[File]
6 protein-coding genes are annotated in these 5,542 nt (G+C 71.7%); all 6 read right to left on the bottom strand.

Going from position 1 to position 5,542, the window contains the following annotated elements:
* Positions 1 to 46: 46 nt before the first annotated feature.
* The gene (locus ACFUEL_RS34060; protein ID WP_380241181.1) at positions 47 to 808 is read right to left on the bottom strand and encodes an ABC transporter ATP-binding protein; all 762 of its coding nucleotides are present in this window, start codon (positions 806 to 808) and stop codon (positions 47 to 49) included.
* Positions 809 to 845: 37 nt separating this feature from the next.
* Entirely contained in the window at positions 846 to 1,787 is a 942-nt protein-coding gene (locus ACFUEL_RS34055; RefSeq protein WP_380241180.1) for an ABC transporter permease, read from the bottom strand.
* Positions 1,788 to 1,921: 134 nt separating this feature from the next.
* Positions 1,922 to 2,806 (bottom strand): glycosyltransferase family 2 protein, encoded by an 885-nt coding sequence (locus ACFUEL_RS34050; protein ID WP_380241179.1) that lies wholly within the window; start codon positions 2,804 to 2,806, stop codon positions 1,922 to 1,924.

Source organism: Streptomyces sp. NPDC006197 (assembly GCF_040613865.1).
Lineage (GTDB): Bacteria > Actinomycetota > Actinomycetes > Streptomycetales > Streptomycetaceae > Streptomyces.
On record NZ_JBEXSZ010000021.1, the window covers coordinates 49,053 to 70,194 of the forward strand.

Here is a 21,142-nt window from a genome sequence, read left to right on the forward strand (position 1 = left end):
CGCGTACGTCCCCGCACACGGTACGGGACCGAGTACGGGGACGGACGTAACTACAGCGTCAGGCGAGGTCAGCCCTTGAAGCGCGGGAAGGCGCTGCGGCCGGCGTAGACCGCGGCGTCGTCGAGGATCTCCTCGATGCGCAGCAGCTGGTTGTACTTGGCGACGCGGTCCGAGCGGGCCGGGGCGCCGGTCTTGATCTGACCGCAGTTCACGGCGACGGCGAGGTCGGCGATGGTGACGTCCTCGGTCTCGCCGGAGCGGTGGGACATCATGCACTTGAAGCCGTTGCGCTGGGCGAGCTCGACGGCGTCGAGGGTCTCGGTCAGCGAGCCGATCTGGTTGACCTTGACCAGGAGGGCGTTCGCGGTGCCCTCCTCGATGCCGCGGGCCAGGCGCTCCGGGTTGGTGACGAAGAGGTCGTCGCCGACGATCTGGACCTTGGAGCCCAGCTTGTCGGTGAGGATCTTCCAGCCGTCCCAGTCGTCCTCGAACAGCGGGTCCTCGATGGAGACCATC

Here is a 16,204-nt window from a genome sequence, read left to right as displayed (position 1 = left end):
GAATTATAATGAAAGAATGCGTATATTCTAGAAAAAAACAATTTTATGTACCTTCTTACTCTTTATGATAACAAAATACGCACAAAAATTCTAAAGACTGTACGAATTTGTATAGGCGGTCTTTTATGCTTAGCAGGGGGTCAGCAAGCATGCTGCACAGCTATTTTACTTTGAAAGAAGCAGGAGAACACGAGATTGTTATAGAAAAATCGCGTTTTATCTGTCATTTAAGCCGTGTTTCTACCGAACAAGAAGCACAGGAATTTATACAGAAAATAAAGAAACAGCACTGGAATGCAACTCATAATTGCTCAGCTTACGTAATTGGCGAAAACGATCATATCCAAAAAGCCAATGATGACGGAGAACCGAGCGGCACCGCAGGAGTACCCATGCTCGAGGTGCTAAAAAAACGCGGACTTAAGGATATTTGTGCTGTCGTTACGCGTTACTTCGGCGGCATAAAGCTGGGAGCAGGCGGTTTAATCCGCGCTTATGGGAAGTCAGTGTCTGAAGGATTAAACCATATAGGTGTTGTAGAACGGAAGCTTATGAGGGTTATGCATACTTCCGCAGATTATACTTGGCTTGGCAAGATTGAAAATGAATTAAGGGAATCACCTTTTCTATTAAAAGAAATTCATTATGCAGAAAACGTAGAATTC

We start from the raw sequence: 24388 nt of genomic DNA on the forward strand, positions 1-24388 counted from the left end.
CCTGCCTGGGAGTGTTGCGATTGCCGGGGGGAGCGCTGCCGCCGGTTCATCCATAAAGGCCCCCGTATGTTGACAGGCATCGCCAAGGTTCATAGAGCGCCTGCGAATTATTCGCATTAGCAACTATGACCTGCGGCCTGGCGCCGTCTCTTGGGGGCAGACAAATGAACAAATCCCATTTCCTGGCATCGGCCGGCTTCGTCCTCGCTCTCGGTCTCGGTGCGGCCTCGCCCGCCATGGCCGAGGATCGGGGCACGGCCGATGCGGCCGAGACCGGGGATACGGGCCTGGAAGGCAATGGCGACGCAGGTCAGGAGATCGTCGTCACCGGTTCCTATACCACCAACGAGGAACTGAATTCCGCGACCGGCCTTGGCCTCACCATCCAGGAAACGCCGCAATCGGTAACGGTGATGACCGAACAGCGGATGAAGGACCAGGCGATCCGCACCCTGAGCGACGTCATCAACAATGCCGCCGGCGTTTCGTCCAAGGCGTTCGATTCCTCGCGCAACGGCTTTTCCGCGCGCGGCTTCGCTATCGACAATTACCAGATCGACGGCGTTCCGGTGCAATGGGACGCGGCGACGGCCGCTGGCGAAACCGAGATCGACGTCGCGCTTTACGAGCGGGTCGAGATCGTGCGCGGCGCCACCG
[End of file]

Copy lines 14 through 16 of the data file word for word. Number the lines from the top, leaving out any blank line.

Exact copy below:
Here is a 16,204-nt window from a genome sequence, read left to right as displayed (position 1 = left end):
GAATTATAATGAAAGAATGCGTATATTCTAGAAAAAAACAATTTTATGTACCTTCTTACTCTTTATGATAACAAAATACGCACAAAAATTCTAAAGACTGTACGAATTTGTATAGGCGGTCTTTTATGCTTAGCAGGGGGTCAGCAAGCATGCTGCACAGCTATTTTACTTTGAAAGAAGCAGGAGAACACGAGATTGTTATAGAAAAATCGCGTTTTATCTGTCATTTAAGCCGTGTTTCTACCGAACAAGAAGCACAGGAATTTATACAGAAAATAAAGAAACAGCACTGGAATGCAACTCATAATTGCTCAGCTTACGTAATTGGCGAAAACGATCATATCCAAAAAGCCAATGATGACGGAGAACCGAGCGGCACCGCAGGAGTACCCATGCTCGAGGTGCTAAAAAAACGCGGACTTAAGGATATTTGTGCTGTCGTTACGCGTTACTTCGGCGGCATAAAGCTGGGAGCAGGCGGTTTAATCCGCGCTTATGGGAAGTCAGTGTCTGAAGGATTAAACCATATAGGTGTTGTAGAACGGAAGCTTATGAGGGTTATGCATACTTCCGCAGATTATACTTGGCTTGGCAAGATTGAAAATGAATTAAGGGAATCACCTTTTCTATTAAAAGAAATTCATTATGCAGAAAACGTAGAATTC

We start from the raw sequence: 24388 nt of genomic DNA on the forward strand, positions 1-24388 counted from the left end.